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View richgreer's profile

Card scrapers vs. sanding

by richgreer
posted 08-24-2010 04:38 AM


18 replies so far

View PurpLev's profile

PurpLev

8476 posts in 2368 days


#1 posted 08-24-2010 04:47 AM

I use a card scraper ever since I knew it exists :) I mainly use it to finish off milling pieces before glue up to have a glass smooth surface.

I only sand in 2 situations:

1. sharpening/honing irons
2. finishing process

-- ㊍ When in doubt - There is no doubt - Go the safer route.

View CharlieM1958's profile

CharlieM1958

15712 posts in 2938 days


#2 posted 08-24-2010 04:51 AM

Rich, I purchased a good set of scrapers from Lee Valley, along with their sharpening/burnishing set. I spent quite a bit of time and effort learning how to keep them in shape and burnish a hook on them.

Having said all that, I still don’t see scraping as superior to sanding as some people claim. I find myself reaching for the scraper in certain situations… you can’t beat it for removing excess dried glue from a joint… but I always sand before I finish.

A project sanded down to 400 grit or finer just “feels” better to my fingers than a surface prepared with a scraper. Maybe my technique isn’t as good as I think it is. To each his own, I guess.

-- Charlie M. "Woodworking - patience = firewood"

View schloemoe's profile

schloemoe

691 posts in 1658 days


#3 posted 08-24-2010 04:53 AM

I’m having trouble keeping sanding disc’s and belts . Don’t use flat paper too lazy. So I’ve been using a card scrapper alot latley and I really like it Hurts my hands though….....................Schloemoe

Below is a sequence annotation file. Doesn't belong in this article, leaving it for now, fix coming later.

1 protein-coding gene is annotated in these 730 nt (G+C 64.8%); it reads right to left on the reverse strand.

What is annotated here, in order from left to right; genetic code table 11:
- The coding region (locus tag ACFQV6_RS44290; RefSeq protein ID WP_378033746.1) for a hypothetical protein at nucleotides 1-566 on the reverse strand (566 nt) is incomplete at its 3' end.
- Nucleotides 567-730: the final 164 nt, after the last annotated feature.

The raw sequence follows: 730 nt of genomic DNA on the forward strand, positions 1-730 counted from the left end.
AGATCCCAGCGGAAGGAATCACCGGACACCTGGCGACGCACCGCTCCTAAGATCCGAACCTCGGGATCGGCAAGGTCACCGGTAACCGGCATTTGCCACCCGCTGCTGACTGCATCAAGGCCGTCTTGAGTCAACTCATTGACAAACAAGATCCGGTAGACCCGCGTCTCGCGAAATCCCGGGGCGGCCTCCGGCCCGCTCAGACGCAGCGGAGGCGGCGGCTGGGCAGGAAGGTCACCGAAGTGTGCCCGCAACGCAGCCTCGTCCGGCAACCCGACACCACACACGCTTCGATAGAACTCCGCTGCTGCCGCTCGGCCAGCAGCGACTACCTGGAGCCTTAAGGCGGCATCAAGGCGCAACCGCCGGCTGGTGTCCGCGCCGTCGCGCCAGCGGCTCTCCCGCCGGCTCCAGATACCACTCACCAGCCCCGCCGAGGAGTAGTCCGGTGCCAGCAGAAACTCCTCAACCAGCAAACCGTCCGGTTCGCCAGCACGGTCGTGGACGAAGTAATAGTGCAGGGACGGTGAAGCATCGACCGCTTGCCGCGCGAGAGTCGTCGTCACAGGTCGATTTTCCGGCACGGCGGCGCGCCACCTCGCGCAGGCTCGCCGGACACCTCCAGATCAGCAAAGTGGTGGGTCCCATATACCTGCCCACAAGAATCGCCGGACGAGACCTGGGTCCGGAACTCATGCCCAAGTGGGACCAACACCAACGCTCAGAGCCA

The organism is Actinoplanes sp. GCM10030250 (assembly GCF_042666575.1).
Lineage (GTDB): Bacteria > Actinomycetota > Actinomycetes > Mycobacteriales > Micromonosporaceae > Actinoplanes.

-- schloemoe, Oregon , http://www. woodrehab.blogspot.com

View lew's profile

lew

10127 posts in 2475 days


#4 posted 08-24-2010 05:03 AM

Rich,

The entertainment center I recently posted was the first time I really used a card scraper to any extent. It really deceased the amount of sanding I had to do to flatten the slight imperfections in the glued up panels. I used the information from LJ Todd Clippinger to produce the edge.

Lew

-- Lew- Time traveler. Purveyor of the Universe's finest custom rolling pins.

View docholladay's profile

docholladay

1286 posts in 1779 days


#5 posted 08-24-2010 07:06 AM

I use card scrapers frequently. Also, I recently aquired an old Stanley #80 Cabinet Scraper. I really like the control that this tool gives to the use of a scraper. It is basically nothing more than a tool that holds a card scraper at a fixed angle. Once I got it tuned up nicely, I was thoroughly satisfied with the surface that it leaves behind. I don’t use scrapers (or planes for that matter) a lot on soft woods. The surface just isn’t as polished on softer woods as it is on a hard wood. However, on most hard woods, the surface left by a well prepared plane or scraper is ready for finish right off of the blade. The biggest reason that I prefer scraping, or planing to sanding is the dust. I hate the dust created by sanding and it is amplified many times over by power sanding. I am also much less likely to accidentally round over an edge or something like that with a scraper than I am with a power sander. The important thing is the preparation of the scraper. It really is a bit of a mis-nomer to call it a scraper because it really does not scrape the wood. If you were merely scraping, it would produce dust much like that of sanding. However, a well prepared scraper produces very fine shavings that are actually cut. This, to me, is the key to the effective use of a scraper. I also think it is important to note that there are card scrapers and then there are the scraper tools used for scraping glue squeeze out or possibly scraping paint off of wood. The later tools are scraping tools. They do not really cut the surface as much as they are designed to remove things adhered to the surface of the wood and to help get down to the bear surface of the wood. The surface left by these tools is not acceptable for finish, in most cases. However, the properly tuned card scraper is actually a cutting tool like a very finely set smoothing plane would be and therefore is cutting a new surface and not simply scraping or smoothing the surface that is already there. It will not obscure the grain with dust as some sanding operations can do.

-- Hey, woodworking ain't brain surgery. Just do something and keep trying till you get it. Doc

View Eric in central Florida's profile

Eric in central Florida

3663 posts in 2295 days


#6 posted 08-24-2010 07:13 AM

Seems like sanding works best for me.

-- All glory comes from daring to begin.

View rhett's profile

rhett

699 posts in 2387 days